I was amazed at the reaction to the debate in the House on 18 October. Initially, it may have been thought that pre-nuptial agreements concern only American multi-millionaires, but it was soon realised such matters apply to a wider number of people. During the earlier debate, we disagreed on one point. I urged the Minister to ask the Law Reform Commission to examine the issue of pre-nuptial agreements, but he suggested the establishment of a working group which would produce a report more quickly. That was six weeks ago, however, and the working group has still not been established. I am concerned that despite the unanimous decision of this House, we have not seen progress on the appointment of a working group and neither have we seen its terms of reference being clearly laid out. I am aware of many people who would be keen to make submissions to such a working group. Earlier this week, the programme "Ear to the Ground" referred to this issue in the context of marriage breakdown and family farms being divided as a result. If people have been married for a long time I can see why a farm, or half a farm, may be sold. However, if a couple have been married for only a year or two when their marriage breaks down, it is outrageous that, in effect, they end up having to sell the farm and cannot continue in farming. Not alone do they lose their marriage, therefore, but they also lose their livelihood. The Minister of State will be aware that farming has become a difficult endeavour. It is difficult to earn an income from a farm and, therefore, impossible to do so from half a farm. It is vitally important to clarify the law in this area. If people opt for a pre-nuptial agreement, the State should recognise it.
I look forward to the Minister of State's reply. I hope it will not be a general and ambiguous answer, as is normal with Adjournment matters, but will deal in specifics. The Minister of State should tell us exactly how many people will be on the working group, when they will be appointed and what the group's terms of reference will be.
I thank Senator Browne for raising this matter. I apologise on behalf of the Tánaiste who is unable to attend the House.
I refute the Senator's suggestion that there has been a delay in appointing members of the group to study the operation of the law with respect to pre-nuptial agreements. The fact is there has been no undue delay. The Tánaiste indicated previously to the House that the study group would be chaired by a senior counsel. I am pleased to inform the House that Ms Inge Clissmann SC has agreed to undertake this task. Ms Clissmann is an expert in family law and has represented clients in some of the leading cases in this field. Her particular specialist areas include matrimonial litigation, child advocacy and related private international law issues.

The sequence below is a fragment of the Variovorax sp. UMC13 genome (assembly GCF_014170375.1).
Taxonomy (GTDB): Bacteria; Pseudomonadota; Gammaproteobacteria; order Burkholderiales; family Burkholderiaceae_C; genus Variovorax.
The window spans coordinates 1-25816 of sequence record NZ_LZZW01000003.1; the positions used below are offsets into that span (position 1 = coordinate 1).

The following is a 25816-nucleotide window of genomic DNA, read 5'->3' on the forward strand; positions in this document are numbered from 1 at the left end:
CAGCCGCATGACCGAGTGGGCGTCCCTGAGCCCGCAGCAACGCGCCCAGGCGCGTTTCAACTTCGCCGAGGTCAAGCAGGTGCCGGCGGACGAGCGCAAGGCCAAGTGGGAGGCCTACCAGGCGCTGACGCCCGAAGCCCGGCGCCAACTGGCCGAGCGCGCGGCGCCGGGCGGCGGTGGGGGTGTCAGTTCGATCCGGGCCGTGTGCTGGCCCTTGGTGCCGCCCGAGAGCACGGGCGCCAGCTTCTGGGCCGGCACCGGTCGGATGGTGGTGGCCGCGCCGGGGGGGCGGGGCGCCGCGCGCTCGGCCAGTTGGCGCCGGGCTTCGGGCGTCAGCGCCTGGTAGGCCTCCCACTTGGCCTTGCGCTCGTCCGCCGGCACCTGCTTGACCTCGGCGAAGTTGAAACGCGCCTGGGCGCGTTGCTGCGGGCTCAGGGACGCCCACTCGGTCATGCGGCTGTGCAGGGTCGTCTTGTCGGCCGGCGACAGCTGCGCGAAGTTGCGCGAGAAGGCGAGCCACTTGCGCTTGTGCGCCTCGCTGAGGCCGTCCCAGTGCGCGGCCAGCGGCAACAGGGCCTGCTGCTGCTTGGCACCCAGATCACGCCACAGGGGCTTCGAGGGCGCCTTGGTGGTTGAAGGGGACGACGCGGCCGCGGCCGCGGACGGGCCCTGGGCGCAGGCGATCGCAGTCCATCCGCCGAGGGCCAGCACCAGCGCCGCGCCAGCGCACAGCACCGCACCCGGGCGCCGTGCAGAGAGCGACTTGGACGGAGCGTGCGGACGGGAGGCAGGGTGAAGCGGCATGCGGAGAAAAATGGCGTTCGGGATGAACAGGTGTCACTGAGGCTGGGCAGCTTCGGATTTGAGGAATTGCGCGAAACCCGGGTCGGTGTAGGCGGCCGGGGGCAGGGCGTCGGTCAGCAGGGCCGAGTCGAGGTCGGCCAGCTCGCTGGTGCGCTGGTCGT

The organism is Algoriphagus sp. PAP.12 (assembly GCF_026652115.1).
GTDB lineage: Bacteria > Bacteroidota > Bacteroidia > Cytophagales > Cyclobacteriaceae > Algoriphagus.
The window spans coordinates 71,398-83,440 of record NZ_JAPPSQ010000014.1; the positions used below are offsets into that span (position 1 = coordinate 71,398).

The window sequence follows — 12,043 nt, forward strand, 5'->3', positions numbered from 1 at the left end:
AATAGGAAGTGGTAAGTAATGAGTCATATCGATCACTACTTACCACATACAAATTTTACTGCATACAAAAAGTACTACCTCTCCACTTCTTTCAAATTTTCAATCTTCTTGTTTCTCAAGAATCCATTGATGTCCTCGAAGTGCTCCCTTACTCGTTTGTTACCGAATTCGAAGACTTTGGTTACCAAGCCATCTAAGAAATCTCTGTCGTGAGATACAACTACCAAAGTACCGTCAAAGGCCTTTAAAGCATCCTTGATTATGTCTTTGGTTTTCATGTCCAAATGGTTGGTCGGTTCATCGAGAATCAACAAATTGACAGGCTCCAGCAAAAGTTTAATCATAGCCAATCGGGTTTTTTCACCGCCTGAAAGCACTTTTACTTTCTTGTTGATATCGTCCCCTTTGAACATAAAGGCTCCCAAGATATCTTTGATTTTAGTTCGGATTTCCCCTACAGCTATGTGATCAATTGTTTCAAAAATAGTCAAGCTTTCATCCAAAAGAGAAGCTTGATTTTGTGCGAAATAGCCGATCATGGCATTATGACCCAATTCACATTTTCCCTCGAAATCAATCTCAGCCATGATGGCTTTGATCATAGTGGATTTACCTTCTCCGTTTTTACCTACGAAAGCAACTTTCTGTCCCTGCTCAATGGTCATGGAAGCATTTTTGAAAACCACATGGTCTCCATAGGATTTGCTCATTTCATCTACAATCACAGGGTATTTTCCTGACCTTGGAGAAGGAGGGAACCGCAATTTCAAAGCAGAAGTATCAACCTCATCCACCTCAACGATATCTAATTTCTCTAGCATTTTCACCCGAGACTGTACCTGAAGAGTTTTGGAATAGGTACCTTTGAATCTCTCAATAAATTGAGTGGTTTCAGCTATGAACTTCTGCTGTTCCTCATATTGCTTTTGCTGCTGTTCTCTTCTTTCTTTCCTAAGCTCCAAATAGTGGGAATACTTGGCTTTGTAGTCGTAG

The terms of reference of the study group are "to study and report on the operation of the law since the introduction of divorce in 1996 with respect to pre-nuptial agreements, taking into account constitutional requirements". The Tánaiste has asked the group to report by 31 March 2007 and to make recommendations for change, as it considers necessary. The Tánaiste intends to publish the report and any recommendations made.
The other members of the study group will include experienced legal practitioners in family law, legal academics and representatives from the Department of Justice, Equality and Law Reform, and the Office of the Attorney General. The necessary consultations and formalities involved in appointing the remaining members of the study group will be completed shortly.
On 18 October, as Senator Browne said, there was a full exchange of views in this House on the issue of pre-nuptial agreements. As the Tánaiste made clear on that occasion, the issue, as circumscribed by the Constitution, is not straightforward and will require close examination by the group. The Tánaiste looks forward to having the group's report which, he expects, will help fully to inform the public and the Government on what action can and should be taken. As I have said, the group will be asked to report by 31 March next. While the chairperson has been appointed, I expect the other members of the group will be appointed in the near future.
I thank the Minister of State for a very informative reply. That is all news to me and vindicates the purpose of the Adjournment debate.